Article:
Building (Old) Cabell Hall

Old Cabell Hall at UVA under construction, courtesy Columbia University Libraries

I went down a bit of a rabbit hole on the University of Virginia’s Old Cabell Hall recently. I was originally looking for the origin of the statues that originally lined the lobby, and ended up finding something even more interesting.

First, those statues. When I was first doing research almost two decades ago on the University of Virginia and the Glee Club, I came across a series of photos in the UVA Library digital collections that showed marble statues lining the railing of the basement stairs in Cabell Hall:

Rufus W. Holsinger. Cabell Hall University of Virginia.

The photo dates to 1915, so about 15-18 years after the construction of the building. I haven’t been able to find a lot of other evidence regarding the statues, save for one additional photo (present in a couple of different prints and transparencies):

Lobby of Old Cabell Hall. Courtesy University of Virginia Library.

This latter photo was taken eight years later, in 1923. A UVA Magazine feature from 2016 discusses the statues, naming them as copies of the most famous Greek statues (Hermes and the Infant Dionysus, the Venus de Milo, the Discobolus, and the Apollo Belvedere), but does not disclose their origin. However, they do name their source, and Philip Alexander Bruce’s 1922 History of the University of Virginia offers a clue as to their disappearance:

An acute need was felt about 1911—12 for classical scholarships which would enable the most promising students in the School of Latin to undertake an advanced course without leaving the University of Virginia. A costly stereopticon was now regularly used by the head of the school, in the course of his lectures, in illustration of classical art and life, while plaster-casts of several of the most beautiful statues of the Roman and Greek civilizations had been bought and put in place in Cabell Hall for public exhibition. (V: 121)

So apparently the statues were only plaster, explaining both their sudden appearance without any note in the Board of Visitors records and their seeming disappearance later.

In the course of looking for the statues, though, I found even more interesting info about the construction of the hall, in the form of a series of photographs from a collection of photos of the works of McKim, Mead and White that is housed at Columbia University. There you can see details of the construction of the building, including the Guastavino tiled vaults in the basement and the use of structural steel in the construction, as well as the amphitheater levels under construction.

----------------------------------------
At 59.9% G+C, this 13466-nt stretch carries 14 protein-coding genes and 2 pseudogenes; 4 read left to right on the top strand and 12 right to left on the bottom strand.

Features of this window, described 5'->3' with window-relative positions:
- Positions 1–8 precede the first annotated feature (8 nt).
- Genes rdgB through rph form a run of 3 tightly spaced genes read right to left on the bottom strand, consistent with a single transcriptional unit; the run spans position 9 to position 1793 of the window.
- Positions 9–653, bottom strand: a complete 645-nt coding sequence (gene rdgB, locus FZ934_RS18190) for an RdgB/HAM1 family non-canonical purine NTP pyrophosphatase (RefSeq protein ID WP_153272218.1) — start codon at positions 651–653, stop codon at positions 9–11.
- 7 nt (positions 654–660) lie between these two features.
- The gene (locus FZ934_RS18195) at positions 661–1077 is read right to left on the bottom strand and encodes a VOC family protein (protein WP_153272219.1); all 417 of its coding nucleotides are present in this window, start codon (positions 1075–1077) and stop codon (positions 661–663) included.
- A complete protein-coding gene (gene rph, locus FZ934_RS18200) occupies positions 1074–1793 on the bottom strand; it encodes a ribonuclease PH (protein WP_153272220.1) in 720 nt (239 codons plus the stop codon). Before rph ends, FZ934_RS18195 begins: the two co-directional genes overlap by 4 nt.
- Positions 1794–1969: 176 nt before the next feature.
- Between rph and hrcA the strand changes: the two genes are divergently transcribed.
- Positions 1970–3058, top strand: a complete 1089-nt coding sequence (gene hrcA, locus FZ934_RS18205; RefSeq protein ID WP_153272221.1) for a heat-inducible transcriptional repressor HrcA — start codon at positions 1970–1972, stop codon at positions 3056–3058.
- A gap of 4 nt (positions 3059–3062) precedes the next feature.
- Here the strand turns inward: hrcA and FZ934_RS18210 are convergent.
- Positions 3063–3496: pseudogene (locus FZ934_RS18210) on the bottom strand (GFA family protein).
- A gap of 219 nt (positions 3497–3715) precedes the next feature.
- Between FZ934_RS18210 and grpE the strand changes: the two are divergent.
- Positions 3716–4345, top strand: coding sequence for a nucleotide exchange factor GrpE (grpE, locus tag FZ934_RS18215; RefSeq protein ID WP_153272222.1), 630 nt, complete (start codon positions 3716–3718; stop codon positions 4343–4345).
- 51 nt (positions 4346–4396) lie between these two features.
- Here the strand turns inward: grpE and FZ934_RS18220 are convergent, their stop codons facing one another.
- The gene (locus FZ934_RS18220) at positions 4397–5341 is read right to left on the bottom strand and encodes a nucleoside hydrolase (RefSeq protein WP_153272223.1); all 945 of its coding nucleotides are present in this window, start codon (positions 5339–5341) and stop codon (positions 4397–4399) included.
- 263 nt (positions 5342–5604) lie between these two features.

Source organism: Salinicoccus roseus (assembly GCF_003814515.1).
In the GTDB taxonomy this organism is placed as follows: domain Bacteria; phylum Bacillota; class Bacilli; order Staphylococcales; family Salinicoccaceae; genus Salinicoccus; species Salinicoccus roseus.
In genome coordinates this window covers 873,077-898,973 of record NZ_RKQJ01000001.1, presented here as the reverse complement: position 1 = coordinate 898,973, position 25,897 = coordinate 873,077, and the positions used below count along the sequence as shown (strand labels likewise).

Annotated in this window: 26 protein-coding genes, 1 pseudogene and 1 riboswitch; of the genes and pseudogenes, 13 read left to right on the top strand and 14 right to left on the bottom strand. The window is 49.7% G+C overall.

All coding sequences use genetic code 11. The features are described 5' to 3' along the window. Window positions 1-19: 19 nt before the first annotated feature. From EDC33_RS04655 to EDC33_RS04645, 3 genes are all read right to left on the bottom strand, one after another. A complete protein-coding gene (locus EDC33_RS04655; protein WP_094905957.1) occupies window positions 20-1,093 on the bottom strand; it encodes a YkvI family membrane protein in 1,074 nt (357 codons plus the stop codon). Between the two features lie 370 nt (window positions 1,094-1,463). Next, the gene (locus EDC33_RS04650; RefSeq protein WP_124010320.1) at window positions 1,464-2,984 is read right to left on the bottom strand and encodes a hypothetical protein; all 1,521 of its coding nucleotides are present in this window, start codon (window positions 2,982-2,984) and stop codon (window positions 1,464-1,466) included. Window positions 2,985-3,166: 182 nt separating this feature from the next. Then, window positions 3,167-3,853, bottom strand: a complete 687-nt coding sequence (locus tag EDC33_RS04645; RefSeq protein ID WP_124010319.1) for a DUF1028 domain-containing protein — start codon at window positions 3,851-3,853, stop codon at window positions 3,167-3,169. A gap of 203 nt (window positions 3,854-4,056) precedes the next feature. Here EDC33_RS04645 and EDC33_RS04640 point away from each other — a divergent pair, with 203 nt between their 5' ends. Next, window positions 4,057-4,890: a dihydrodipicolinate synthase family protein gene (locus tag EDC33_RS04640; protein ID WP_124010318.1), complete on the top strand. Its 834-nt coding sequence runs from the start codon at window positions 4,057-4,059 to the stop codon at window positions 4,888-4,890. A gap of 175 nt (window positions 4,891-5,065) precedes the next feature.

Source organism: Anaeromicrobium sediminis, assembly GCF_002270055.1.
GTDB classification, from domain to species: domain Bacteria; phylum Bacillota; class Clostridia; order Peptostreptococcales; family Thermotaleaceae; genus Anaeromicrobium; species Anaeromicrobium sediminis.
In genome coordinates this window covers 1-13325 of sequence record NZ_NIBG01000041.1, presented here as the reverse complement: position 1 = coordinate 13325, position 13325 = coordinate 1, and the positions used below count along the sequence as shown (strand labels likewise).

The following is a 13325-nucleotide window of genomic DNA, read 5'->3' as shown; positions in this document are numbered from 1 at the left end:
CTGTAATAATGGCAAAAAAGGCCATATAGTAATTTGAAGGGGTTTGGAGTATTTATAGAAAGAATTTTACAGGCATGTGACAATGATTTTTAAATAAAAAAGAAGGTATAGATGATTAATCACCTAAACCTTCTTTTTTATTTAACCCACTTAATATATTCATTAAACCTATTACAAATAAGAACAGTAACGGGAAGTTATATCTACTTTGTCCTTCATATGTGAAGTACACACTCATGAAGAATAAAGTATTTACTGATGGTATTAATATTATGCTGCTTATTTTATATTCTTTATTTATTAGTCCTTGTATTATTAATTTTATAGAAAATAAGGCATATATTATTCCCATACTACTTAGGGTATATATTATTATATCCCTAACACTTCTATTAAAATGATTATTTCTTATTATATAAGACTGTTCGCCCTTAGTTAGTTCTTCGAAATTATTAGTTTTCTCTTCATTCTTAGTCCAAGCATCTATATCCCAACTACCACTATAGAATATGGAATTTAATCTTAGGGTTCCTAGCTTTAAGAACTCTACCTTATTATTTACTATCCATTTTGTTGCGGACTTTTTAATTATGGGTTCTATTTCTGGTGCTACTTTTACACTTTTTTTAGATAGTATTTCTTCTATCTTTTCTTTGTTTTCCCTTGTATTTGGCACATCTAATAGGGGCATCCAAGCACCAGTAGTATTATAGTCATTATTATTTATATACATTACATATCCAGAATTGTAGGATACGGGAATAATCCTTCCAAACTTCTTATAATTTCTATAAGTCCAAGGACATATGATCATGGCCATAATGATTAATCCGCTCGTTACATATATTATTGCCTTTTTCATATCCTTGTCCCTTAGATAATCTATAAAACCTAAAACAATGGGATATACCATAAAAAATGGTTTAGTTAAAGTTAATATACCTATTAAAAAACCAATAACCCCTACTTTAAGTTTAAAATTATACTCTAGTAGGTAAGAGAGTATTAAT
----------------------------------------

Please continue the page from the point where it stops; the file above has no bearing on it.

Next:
Previously: The Old Cabell Hall skylight.

The Old Cabell Hall skylight

Old Cabell Hall ceiling and skylight, 1994 (University of Virginia)

I read with interest a UVA Today article about Andrew Ashcraft, a fourth year architecture student who has had the privilege of exploring attics and other hidden spaces at the University as an intern in the Historic Preservation team. Having been an inveterate explorer of the University’s nooks and crannies myself (with a particular fascination for Old Cabell Hall and the roof of Clark Hall), I envy Ashcraft his job. However, one paragraph caught my attention:

“His favorite view so far has been from the attic of Old Cabell Hall, where he could look down through an ornate false skylight into the building’s grand two-tiered theater.”

It may be a “false skylight” today, but it certainly didn’t start out that way. The evidence, as always, is the University’s collection of the photographs of Rufus Holsinger. In a collection of views of the Grounds dating to 1914 we get the photo below, showing the view of the stage but also the ceiling above:

Old Cabell Hall stage, 1914, Rufus Holsinger (UVA Library Special Collections)

That sure looks like a working skylight to me! The Library’s online exhibit on the work of McKim, Meade, and White (the designers of Old Cabell Hall) indicates that the skylight was eventually enclosed “to accommodate modern lighting equipment,” and from the stage you can see the lighting in the space that would originally have let natural sunlight in.

The University has a small tradition of enclosing skylights, apparently, or at least doubling them up. As an undergrad I learned from some of my older neighbors how to enter Clark Hall (originally the home of the Law School) at night and climb up to the dusty hidden room enclosed by the outer skylights and the inner skylights of the building. Yes, there are two layers of skylight. I haven’t been able to determine if this was the original design or a concession to weatherproofing. (You can see a hint of the double-layered design in this photo.)